A broad coalition of New Jersey racial and social justice organizations gathered today at the Trenton War Memorial to call on the Legislature to take meaningful action on stalled bills and other issues that disproportionately impact communities of color. Speakers decried state lawmakers prioritizing legislation that benefit corporate interests over the needs of everyday New Jerseyans and our most marginalized communities.

"How can any community move forward into a stronger, fairer future without the legislature doing its part to root out systemic racial, social, and economic injustices? The broad-based coalition that comes together for this action demonstrates that New Jersey needs intersectional solutions and we need them now," said Amy Torres with New Jersey Alliance for Immigrant Justice. "A heartbreaking number of New Jerseyans have lost their homes, their savings, their loved ones, or their lives over the course of the last year and a half – but it's not enough to blame the pandemic alone. Deeply-rooted structural violence and callous policy priorities have undermined Black, brown, immigrant, and low-income communities for generations. With each day that elected leadership stalls, we risk losing more lives and losing the public's confidence in the legislative process."

“The 2021 state election results sent a clear message that voters want action on the issues that impact their day-to-day lives and advance racial equity, yet the Legislature has let these bills stall and let big lobbies take the lead,” said Renee Koubiadis, Anti-Poverty Program Director for NJ Citizen Action. “Just last week the Senate Commerce Committee advanced a bill, S3611, that would open the door for predatory lenders to target low-income and financially strained families with exorbitant interest rates, trapping them in a cycle of debt.”

Issues and bills that have stalled include abortion access (A4848/S3030), fairness in auto insurance rates (A1657/S111), same day voter registration (A4548/S2824), limiting police presence at polling places (A4655/S3595), a state reparations task force (A711/S322), criminalizing chokeholds by law enforcement (A4284 and S2617), public accountability for police (A5301/S2656, A2963/A4656, and A4578/S3730), protections and rights for temp workers (A6126/S4223), strengthening schools’ public reporting on security spending and use of force on students (A4838/S2811 and A1184/S1020), and fully funding the Excluded New Jerseyans Fund. Advocates are also criticizing the advancement of bill A3450/S3611, which would give predatory lenders a loophole to avoid state protections that limit interest rates.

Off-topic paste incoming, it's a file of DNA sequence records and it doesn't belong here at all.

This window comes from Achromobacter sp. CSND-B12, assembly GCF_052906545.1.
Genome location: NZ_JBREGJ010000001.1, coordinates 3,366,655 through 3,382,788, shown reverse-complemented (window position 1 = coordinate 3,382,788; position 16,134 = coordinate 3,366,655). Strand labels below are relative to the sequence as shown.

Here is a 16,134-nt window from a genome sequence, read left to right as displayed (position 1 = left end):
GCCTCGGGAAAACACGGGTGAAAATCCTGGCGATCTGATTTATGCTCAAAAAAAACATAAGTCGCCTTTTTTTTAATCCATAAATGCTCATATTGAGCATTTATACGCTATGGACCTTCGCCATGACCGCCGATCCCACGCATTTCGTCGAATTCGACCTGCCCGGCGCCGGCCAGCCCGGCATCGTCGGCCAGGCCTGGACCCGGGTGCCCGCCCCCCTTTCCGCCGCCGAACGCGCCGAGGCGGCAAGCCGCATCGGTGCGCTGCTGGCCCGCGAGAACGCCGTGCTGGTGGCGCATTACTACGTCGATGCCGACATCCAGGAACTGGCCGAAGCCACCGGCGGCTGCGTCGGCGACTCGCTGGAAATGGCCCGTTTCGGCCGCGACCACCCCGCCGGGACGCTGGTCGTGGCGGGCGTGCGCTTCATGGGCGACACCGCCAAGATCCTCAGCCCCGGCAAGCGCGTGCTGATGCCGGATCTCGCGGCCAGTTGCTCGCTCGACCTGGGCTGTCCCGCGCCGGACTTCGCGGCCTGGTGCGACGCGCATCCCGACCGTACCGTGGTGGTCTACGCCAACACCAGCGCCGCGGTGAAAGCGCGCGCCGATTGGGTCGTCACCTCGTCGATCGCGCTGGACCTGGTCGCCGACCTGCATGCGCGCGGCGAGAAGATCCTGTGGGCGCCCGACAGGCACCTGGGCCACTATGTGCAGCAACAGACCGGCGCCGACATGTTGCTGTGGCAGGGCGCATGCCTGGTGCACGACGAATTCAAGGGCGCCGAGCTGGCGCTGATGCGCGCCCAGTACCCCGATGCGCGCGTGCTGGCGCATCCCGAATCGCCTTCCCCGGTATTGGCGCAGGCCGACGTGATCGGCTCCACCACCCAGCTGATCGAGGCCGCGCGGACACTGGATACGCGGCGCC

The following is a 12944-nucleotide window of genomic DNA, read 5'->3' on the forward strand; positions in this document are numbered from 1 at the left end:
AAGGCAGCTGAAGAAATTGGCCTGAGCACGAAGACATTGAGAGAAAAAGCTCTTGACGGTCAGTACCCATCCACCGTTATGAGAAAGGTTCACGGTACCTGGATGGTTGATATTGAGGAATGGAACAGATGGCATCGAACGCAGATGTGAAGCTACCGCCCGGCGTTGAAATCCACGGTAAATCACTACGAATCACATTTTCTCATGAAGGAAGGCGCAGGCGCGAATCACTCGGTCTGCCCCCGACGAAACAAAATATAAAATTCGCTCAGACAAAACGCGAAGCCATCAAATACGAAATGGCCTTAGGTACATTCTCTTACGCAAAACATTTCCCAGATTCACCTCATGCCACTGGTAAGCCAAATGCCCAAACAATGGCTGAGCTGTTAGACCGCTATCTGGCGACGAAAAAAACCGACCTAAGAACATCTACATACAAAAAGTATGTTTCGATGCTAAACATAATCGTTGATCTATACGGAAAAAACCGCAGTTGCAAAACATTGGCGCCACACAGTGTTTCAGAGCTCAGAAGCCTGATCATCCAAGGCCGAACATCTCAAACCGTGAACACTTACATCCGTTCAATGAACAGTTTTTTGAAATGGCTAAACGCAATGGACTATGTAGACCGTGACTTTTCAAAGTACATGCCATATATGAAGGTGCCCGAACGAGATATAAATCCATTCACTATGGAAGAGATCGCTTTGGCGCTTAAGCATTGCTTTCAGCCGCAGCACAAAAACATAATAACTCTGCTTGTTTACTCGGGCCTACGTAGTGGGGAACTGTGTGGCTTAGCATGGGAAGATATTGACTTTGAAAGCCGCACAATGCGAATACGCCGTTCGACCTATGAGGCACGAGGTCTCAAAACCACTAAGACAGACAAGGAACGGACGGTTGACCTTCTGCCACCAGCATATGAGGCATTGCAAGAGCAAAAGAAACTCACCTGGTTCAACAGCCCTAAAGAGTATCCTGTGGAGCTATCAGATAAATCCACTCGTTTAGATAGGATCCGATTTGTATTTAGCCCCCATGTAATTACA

“The Reproductive Freedom Act can begin confront some of the inequities that push abortion care out of reach, but only if it keeps the focus where it belongs: on racial, social, and economic justice," said Alejandra Sorto, Campaign Strategist for the ACLU of New Jersey. "The Legislature has the power to make abortion accessible for everyone, regardless of race, ethnicity, income, gender identity, or immigration status. It's far past time for them to pass this bill."

“We have seen a lot of important reforms in 2021 – the Legislature and the Governor have worked hard to recover from the pandemic and to make New Jersey fairer and stronger for all. But there is much more to be done to truly further racial, economic, and gender justice in our state,” said Elena Lavarreda, NJ Political Director at SEIU 32BJ. “Looking forward into 2022, it is our hope that the legislature will put working families first and move on important initiatives like the Civilian Complaint Review Board, the Fairness in Auto Insurance Rates (FAIR) Act, and the Reproductive Freedom Act to name a few. The advancement on social and economic justice are paramount to a just recovery.”